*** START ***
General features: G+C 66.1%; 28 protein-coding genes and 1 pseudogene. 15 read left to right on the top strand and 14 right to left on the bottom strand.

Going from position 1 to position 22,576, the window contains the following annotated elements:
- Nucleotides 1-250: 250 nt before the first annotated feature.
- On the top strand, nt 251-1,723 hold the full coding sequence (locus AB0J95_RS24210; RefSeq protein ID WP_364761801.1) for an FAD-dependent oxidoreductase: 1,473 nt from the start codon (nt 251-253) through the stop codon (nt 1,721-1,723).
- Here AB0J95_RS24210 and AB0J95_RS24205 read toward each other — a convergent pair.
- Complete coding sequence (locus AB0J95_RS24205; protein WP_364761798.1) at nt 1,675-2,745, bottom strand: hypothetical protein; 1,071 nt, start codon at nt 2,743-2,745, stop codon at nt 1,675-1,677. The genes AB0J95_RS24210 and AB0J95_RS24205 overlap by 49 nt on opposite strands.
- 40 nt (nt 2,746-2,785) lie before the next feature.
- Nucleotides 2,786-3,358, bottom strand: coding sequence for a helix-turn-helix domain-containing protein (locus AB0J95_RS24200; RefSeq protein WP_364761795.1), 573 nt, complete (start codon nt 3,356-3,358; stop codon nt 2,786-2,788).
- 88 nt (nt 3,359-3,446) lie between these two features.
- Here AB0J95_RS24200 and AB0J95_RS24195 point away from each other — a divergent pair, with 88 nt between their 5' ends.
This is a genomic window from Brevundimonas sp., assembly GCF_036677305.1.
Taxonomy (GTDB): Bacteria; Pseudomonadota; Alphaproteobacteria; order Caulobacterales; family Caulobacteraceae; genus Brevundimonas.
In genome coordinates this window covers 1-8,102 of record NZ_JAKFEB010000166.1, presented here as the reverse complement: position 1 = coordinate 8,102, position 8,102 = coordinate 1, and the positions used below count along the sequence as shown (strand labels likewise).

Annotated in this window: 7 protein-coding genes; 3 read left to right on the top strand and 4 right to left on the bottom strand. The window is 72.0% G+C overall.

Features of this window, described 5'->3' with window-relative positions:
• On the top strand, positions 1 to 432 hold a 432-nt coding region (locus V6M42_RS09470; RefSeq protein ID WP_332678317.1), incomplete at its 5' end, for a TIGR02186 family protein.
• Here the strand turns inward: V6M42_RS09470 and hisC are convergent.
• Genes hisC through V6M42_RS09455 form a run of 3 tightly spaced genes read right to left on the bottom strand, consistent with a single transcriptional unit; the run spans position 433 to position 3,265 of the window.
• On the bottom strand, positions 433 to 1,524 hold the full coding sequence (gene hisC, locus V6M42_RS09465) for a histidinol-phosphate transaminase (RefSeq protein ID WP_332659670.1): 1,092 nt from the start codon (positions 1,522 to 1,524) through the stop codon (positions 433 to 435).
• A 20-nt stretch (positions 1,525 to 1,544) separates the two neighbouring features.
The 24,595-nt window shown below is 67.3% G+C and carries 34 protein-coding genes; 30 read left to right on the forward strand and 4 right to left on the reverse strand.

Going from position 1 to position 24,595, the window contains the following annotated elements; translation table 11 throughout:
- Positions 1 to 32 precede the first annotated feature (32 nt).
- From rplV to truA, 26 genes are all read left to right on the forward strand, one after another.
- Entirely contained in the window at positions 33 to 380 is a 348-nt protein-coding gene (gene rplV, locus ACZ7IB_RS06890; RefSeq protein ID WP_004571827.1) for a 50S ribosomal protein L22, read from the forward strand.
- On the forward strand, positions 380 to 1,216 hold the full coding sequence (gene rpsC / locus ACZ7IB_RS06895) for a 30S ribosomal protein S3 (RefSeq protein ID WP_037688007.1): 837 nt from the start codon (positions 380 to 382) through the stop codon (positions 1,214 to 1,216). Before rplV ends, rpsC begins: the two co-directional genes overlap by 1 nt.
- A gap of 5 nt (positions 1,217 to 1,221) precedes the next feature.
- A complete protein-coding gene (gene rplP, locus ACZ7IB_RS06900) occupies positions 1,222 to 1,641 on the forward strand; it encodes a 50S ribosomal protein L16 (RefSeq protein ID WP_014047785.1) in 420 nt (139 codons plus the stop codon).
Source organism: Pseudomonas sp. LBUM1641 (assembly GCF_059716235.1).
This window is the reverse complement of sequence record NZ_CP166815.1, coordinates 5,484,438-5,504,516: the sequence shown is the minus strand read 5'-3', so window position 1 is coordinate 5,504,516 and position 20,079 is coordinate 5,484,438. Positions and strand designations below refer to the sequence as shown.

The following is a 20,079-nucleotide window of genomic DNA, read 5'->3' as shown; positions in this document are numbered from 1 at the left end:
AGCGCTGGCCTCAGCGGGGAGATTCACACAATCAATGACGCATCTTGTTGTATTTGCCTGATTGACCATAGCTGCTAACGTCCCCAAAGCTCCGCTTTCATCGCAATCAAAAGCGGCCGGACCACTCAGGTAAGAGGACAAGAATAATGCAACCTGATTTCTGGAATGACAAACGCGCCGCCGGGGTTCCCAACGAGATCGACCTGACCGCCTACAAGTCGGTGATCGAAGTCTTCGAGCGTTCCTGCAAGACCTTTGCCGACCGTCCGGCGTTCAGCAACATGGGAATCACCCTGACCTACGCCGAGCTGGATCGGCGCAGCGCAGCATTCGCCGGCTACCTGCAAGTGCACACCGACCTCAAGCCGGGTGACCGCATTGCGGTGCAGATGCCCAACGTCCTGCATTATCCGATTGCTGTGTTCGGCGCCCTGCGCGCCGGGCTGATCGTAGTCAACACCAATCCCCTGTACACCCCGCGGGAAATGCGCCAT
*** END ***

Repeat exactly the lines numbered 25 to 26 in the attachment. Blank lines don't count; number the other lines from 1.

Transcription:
- Entirely contained in the window at positions 33 to 380 is a 348-nt protein-coding gene (gene rplV, locus ACZ7IB_RS06890; RefSeq protein ID WP_004571827.1) for a 50S ribosomal protein L22, read from the forward strand.
- On the forward strand, positions 380 to 1,216 hold the full coding sequence (gene rpsC / locus ACZ7IB_RS06895) for a 30S ribosomal protein S3 (RefSeq protein ID WP_037688007.1): 837 nt from the start codon (positions 380 to 382) through the stop codon (positions 1,214 to 1,216). Before rplV ends, rpsC begins: the two co-directional genes overlap by 1 nt.